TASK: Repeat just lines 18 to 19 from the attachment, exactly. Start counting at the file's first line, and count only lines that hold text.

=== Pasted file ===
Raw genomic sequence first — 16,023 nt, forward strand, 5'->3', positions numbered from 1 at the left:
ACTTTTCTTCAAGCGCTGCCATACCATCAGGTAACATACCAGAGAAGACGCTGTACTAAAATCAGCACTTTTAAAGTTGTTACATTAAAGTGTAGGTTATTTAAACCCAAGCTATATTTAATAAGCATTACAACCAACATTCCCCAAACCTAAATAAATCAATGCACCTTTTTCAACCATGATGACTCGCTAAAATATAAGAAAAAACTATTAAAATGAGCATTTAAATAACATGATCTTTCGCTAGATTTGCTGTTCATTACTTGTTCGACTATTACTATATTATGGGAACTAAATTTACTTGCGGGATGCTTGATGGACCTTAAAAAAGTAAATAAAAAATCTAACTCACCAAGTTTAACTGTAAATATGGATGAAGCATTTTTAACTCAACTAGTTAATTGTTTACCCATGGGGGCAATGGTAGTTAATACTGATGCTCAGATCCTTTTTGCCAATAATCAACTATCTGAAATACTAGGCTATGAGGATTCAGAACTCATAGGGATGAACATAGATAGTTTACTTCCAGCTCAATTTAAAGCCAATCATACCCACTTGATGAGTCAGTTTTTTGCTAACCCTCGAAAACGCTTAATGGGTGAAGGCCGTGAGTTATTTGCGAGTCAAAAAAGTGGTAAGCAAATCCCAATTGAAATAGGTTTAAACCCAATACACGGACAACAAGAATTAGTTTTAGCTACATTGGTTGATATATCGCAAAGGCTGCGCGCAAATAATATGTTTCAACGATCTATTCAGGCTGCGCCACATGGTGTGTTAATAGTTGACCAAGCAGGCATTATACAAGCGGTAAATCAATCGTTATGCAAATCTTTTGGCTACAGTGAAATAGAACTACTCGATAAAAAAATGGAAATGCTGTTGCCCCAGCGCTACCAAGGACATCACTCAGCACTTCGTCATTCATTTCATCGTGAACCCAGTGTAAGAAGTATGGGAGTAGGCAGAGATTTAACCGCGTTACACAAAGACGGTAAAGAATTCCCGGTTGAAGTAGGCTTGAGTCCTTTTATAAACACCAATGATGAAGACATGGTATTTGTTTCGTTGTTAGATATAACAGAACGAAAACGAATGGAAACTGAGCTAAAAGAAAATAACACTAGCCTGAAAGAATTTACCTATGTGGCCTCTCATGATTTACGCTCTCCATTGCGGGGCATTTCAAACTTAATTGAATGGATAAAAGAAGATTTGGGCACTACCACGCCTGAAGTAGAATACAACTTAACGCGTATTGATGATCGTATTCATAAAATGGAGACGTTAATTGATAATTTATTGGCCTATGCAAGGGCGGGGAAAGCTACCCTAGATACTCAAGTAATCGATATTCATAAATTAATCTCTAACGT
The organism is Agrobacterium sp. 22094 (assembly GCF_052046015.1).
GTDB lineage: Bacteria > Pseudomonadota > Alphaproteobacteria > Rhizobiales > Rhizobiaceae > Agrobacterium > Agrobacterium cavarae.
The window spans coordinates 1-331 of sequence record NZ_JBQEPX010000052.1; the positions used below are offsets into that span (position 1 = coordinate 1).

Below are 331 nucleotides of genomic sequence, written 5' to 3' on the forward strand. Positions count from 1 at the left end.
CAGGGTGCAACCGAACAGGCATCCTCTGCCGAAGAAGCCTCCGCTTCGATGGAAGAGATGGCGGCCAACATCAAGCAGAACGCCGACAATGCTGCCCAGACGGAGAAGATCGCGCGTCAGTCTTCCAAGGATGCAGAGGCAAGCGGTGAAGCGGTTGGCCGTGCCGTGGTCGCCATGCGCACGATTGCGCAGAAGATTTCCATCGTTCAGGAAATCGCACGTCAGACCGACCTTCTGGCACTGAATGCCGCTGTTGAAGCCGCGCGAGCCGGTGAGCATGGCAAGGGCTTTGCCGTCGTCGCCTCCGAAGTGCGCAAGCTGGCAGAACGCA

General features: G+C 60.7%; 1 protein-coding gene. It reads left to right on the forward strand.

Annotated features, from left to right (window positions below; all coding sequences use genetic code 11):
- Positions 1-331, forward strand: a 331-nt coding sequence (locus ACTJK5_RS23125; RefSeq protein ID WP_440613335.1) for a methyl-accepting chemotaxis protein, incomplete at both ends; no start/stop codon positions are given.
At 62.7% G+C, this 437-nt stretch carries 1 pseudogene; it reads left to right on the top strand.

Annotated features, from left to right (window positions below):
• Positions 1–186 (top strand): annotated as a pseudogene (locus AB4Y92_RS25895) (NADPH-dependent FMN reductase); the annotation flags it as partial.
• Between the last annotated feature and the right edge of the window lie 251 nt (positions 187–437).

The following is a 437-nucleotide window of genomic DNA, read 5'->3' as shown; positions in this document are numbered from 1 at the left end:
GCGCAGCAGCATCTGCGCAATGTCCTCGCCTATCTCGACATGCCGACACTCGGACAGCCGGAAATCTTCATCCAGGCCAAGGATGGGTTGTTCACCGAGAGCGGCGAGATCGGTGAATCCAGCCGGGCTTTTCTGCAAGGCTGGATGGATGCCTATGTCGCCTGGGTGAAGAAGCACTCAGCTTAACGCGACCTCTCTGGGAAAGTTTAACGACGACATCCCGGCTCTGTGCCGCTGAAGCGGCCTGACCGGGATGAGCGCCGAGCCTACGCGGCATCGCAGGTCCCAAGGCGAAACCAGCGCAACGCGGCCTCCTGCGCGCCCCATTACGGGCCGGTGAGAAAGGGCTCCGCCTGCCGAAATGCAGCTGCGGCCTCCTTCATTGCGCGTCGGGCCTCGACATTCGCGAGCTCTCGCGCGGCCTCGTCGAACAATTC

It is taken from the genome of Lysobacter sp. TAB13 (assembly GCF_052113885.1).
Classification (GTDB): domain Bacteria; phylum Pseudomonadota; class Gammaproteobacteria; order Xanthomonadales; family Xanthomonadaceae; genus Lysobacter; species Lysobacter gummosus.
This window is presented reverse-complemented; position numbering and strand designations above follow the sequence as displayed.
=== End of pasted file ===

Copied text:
Classification (GTDB): domain Bacteria; phylum Pseudomonadota; class Gammaproteobacteria; order Xanthomonadales; family Xanthomonadaceae; genus Lysobacter; species Lysobacter gummosus.
This window is presented reverse-complemented; position numbering and strand designations above follow the sequence as displayed.